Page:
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Got your attention with the Hampton Court Palace Wine Fountain didn’t I? The Hampton Court Palace gardens were once the exclusive playground of kings and queens. From the Tudors through to the Victorians, they evolved along with the palace. The Chocolate Kitchen at Hampton Court Palace was a big deal back in the day too. It was expensive, and prepared especially for the royals.

Visiting the Chocolate Kitchen

As part of the Baroque building, the Chocolate Kitchen at Hampton Court Palace were built for William and Mary around 1689, but mainly served the Georgian kings. George I even had his own personal chocolate maker, Thomas Tosier. It is a room dedicated solely to the purpose of making chocolate. I would probably be as big as Henry the 8th if I had my own Chocolate Kitchen.

“After falling out of use, the Chocolate Kitchen lay hidden for years. The Chocolate Kitchen had been mentioned in many documents but its location remained a mystery until 2013 when one of our curators discovered an 18th-century inventory of the palace pinpointing its location. They were re-opened in February 2014, and are the only royal chocolate kitchens in Britain and a remarkable discovery.” – HRP

Tudor Food Facts

You won’t believe just how big the Tudor kitchen was at the palace! Thought, when you think about it, they were serving hundreds of people when the King was there. High ceilings allowed for the smoke to rise from the tremendous fires while cooking meat on a spit. This Tudor kitchen would have been filled with workers scurrying around making sure dinner was on time.

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The aristocrats, nobles, and royalty held banquets and feasts consisting of many courses. Each course had a variety of dishes brought out at the same time. People then could choose what they wanted to eat. Everyone drank ale during the Tudor period because water was considered unhealthy. It wasn’t filtered like we do today, plus sewage and other marvels we take for granted weren’t the best back then. Ale at the time was brewed without hops and was not particularly alcoholic. The wealthy also drank wine, which was mostly brought from Europe, but some was produced in the vineyards in Southern England.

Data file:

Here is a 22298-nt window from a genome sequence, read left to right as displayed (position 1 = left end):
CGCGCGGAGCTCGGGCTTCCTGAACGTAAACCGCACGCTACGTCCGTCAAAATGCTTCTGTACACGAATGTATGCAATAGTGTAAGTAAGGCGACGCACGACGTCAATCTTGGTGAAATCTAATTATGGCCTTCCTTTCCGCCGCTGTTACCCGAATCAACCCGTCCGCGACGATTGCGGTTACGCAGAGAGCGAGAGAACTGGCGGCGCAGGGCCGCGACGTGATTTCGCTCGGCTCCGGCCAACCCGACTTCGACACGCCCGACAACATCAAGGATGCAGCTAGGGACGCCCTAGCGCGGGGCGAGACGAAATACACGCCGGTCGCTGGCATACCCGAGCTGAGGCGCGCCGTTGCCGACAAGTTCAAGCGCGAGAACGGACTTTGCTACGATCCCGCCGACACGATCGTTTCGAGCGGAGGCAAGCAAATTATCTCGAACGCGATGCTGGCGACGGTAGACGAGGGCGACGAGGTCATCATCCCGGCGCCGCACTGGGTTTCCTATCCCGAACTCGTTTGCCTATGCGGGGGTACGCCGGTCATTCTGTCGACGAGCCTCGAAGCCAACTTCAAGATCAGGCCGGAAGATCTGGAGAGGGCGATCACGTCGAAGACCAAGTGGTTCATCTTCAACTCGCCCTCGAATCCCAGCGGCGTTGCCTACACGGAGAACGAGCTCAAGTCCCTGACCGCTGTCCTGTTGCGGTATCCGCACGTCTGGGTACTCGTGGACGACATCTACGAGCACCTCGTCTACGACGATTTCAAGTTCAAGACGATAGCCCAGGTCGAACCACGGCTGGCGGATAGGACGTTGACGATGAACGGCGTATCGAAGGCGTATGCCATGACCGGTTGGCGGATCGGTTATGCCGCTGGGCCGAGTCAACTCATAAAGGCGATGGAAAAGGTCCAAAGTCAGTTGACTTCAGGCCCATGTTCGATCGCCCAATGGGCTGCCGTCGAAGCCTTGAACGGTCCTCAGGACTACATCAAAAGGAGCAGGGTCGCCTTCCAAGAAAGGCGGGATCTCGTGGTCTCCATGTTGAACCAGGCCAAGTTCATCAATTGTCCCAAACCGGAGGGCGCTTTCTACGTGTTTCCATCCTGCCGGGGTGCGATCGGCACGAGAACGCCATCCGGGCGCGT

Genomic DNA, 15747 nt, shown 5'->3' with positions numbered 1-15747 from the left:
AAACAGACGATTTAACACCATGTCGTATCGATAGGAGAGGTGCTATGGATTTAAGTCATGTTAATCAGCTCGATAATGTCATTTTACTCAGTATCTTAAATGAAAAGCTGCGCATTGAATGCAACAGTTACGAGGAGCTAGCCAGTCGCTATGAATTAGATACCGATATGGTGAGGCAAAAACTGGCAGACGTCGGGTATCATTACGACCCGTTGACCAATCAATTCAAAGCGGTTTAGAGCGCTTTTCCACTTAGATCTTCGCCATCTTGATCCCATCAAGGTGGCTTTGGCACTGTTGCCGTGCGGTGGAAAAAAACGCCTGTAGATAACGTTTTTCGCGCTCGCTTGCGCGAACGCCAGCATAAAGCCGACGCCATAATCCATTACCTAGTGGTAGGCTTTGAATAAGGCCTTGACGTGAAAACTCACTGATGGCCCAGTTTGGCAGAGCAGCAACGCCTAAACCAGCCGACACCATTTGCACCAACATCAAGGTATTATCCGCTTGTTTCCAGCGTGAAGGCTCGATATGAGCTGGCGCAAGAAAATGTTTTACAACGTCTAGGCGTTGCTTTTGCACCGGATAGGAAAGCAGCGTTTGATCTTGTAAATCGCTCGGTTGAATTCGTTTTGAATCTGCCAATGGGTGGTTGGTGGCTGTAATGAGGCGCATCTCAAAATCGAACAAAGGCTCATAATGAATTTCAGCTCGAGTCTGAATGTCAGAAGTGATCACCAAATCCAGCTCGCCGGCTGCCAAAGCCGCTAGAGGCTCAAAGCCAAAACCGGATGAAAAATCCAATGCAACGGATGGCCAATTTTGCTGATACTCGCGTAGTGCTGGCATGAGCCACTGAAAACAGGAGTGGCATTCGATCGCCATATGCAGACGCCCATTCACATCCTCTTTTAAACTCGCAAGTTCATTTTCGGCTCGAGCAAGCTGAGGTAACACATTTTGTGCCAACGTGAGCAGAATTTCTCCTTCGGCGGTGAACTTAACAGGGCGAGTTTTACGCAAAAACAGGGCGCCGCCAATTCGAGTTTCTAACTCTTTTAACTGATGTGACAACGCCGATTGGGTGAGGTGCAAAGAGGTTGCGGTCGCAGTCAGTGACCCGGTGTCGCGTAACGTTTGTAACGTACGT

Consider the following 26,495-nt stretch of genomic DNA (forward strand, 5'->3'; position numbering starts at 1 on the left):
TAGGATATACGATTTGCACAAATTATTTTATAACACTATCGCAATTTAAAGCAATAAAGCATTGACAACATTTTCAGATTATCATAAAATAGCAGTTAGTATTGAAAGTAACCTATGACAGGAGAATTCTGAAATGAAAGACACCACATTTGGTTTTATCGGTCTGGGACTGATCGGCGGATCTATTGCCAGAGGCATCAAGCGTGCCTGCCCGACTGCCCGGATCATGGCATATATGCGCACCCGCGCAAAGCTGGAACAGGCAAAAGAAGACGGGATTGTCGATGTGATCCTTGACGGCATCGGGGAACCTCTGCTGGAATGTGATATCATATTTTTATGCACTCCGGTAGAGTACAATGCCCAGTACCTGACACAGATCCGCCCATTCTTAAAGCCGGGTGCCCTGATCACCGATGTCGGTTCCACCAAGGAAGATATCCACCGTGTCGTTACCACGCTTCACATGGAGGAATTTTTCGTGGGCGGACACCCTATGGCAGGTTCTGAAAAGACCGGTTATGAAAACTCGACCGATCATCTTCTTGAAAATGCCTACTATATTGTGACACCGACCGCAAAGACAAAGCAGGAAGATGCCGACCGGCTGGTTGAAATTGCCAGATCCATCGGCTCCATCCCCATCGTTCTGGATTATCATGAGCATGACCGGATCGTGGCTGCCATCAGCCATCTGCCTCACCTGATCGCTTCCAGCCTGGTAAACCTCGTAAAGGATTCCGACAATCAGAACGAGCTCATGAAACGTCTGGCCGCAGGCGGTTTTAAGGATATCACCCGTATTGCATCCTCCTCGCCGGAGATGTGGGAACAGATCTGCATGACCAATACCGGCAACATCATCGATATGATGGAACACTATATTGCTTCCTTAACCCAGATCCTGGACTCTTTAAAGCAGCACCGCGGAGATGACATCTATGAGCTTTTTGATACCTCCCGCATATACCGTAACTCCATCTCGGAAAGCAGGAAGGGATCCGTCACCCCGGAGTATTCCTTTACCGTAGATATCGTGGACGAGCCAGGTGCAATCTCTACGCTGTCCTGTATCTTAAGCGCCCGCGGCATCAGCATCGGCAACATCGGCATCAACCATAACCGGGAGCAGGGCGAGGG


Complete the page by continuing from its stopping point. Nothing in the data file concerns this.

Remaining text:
Like the wealthy people of Tudor times, I’d love my own wine room! Check it out! Barrels and barrels and barrels! I can only image a poor soul wandering in here and being one of those goofy cartoon drunks hiccuping on the way out!

Hampton Court Palace Gardens

I was quite in a run by this time. On the Hampton Court Palace website recommends at least 3 hours of your visit. I can usually get out under the recommended time. However, I wound up at the Palace for 4 hours and still had plenty to see! I could go back and do another 5 posts there was so much to see! Trust me, I even left out some bits in these posts just so that I wouldn’t drag on and on. So I’d recommend at least 4 hours, more likely 5! The last thing I saw on my trip was the Hampton Court Palace gardens. And that’s it folks! We get to move onto another location next post!

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The Hampton Court Palace Wine Fountain

In 2010, a working recreation of the famed fountain was unveiled. The original was created in Henry the 8th time, where it used to have wine pouring from it. These days, on weekends and bank holidays red and (chilled) white wine run from it. ‘Inspired by the discovery of the remains of a 16th century conduit (or fountain) during a major archaeological dig at Hampton Court Palace in 2008, the new fountain’s design is based on detailed historic research into wine fountains that were commonly used during festivals and celebrations by Henry VIII (reigned 1509 – 1547).’

If any of you watched the Tudors, you’ll know this Hampton Court Palace wine fountain. The motto faicte bonne chere quy vouldra (‘let he who wishes make good cheer’) is featured on the gorgeous fountain. Can I get one installed at home????


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Michelle Jensen is a twenty-something traveler, occasionally solo, you’ll find road tripping across the U.S. or hostel-hopping in Europe. Currently residing in Los Angeles, CA with a day job in Television.

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